A concept summary helps you organize fundamental, general ideas in math and science courses. Creating one helps to clarify your understanding and improve your memory for the information. First, identify a key idea. Then, use categories to organize the material (e.g., key formulae, definitions, units, symbols, conventions, simple examples, relevant knowns and unknowns, etc.). See here for an example.
Making a mind map involves selecting and organizing information in a visual, hierarchical format. To do so, you need to make choices about what to include, how to show relationships and connections, and how best to present information. You can use a mind map to represent the content of a lecture or textbook chapter, or a whole course.
Use the SQ4R method to improve your ability to understand, retain, and concentrate on what you read.
Skim to get a preview of the text you are about to read. How is it organized? What does it cover? Use elements like headings, visuals, key terms, summaries, and introductory sections (e.g., title, objectives) to help you.
Try turning headings and subheadings into questions before reading the paragraphs that follow. Reading with a question in mind makes the process more active, supporting memory and concentration. It also helps you to identify the most important, relevant information.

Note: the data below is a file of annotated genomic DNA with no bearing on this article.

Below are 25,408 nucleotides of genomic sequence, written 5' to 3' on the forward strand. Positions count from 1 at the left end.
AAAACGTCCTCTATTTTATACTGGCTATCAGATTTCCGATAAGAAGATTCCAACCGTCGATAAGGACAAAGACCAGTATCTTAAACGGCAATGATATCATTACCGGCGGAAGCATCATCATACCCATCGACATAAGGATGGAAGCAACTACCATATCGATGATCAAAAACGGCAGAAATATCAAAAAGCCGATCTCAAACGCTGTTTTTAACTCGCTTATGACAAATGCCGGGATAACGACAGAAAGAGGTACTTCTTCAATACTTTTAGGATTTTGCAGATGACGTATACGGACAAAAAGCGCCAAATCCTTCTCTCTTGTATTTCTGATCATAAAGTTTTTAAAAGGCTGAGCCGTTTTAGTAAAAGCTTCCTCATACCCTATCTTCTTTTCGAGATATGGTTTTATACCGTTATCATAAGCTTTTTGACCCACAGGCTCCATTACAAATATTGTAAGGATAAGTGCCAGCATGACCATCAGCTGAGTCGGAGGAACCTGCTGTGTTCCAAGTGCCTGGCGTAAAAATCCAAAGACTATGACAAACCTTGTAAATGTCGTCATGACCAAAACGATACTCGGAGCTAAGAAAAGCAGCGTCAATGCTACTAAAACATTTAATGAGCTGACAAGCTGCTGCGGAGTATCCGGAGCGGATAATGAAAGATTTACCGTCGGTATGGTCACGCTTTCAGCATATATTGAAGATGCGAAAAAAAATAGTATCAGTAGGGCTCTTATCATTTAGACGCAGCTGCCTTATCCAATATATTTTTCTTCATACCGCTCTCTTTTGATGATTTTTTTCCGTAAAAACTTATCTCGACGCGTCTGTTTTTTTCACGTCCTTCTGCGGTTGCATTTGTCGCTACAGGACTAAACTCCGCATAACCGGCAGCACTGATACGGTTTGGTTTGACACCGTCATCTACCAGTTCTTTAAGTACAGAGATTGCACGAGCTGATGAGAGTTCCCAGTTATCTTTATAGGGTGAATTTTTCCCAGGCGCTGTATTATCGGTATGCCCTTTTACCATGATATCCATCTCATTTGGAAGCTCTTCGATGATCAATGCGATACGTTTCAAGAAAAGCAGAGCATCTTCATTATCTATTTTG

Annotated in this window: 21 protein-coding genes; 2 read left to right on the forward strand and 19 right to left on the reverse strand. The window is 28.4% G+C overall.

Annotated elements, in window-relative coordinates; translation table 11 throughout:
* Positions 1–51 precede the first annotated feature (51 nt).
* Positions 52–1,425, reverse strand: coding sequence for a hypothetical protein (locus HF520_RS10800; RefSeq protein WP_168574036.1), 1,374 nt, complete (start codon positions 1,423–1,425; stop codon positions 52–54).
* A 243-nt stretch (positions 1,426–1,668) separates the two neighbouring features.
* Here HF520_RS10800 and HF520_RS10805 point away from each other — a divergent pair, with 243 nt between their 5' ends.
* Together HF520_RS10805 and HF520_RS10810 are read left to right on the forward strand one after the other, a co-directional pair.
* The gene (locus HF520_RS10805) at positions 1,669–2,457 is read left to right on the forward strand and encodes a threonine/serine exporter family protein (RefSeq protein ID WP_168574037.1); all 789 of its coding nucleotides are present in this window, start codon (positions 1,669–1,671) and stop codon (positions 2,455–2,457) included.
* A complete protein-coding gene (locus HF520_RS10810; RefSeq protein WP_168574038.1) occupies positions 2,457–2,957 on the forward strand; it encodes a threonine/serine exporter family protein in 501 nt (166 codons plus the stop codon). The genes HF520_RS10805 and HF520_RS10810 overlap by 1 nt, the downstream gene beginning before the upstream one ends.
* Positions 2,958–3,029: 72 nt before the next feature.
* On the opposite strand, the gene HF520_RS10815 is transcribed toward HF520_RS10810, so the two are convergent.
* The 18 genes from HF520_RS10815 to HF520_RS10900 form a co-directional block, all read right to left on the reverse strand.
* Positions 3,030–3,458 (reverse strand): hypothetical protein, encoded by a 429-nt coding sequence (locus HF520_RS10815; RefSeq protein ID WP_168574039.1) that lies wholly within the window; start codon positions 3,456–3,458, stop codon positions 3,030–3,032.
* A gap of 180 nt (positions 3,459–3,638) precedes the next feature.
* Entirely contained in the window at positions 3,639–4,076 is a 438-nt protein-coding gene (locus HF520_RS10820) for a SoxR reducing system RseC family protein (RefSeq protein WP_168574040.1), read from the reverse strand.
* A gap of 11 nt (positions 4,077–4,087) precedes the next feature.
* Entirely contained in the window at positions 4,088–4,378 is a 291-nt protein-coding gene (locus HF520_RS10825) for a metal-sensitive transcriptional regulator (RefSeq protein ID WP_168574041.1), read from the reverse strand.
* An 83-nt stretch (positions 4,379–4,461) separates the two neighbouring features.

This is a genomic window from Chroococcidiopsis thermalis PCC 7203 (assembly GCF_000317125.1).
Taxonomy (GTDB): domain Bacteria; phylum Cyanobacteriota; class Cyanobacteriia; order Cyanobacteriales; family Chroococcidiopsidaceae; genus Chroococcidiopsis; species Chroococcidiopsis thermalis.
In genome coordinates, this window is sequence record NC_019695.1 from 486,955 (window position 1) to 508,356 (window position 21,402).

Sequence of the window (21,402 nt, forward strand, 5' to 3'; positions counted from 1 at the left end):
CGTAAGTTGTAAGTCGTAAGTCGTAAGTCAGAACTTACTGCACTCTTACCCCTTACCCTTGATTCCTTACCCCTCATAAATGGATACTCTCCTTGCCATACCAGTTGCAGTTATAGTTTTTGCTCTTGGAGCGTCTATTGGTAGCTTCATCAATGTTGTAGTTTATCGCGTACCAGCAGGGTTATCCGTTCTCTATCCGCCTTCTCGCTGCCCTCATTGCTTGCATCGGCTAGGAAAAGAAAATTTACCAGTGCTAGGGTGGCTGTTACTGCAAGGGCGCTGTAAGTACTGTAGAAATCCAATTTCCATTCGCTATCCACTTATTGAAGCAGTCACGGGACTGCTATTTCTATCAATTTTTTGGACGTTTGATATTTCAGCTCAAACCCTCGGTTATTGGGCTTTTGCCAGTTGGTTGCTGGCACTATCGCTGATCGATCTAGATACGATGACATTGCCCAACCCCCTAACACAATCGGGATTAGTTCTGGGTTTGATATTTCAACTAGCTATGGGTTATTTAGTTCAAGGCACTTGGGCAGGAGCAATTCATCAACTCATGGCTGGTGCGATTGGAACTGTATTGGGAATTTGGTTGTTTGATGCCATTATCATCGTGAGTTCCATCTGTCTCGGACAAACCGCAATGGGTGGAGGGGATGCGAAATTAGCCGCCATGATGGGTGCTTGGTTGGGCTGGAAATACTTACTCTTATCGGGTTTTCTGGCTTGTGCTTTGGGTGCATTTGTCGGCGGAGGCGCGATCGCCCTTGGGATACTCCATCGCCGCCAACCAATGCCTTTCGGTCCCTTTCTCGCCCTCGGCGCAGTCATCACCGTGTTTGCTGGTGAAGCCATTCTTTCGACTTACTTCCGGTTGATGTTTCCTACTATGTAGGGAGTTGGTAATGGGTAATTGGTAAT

Read and record
Read section by section, seeking the answer to each question; focus on the main idea and the supporting information as it pertains to the question. Take notes as you go, in point form and in your own words.
Cover up the text and see if you can answer the heading/subheading questions to check your understanding before moving on.
Take a break, then check your understanding again (i.e., repeat the process under Recite). This will further improve your memory of what you’ve read.
Making your notes matter
Taking good notes in lectures and from weekly readings is just the beginning. Remember that your goal is to learn the course content. Make sure you understand and remember the information by engaging with your notes over the course of the semester.
As soon as possible after class, take five minutes to answer the question, “What did we do in class today?” Write it out in 4-6 sentences, using your own words. This will help consolidate the information while it’s fresh in your mind and act as a memory jog when you look back to study.
When you’ve taken in all the week’s information (i.e., attended all classes, tutorials, and labs; completed readings and notes), summarize the information from that week’s topic or unit.
- What did you cover this week?
- How is it connected to other information in the course?
- How can you best organize it?
Take note of areas of challenge or confusion and get help as needed.
Summarizing requires you to select, organize, and integrate information; doing so will improve both your understanding and memory. Possible summary formats include a 1-page study sheet, a mind map, or a concept summary.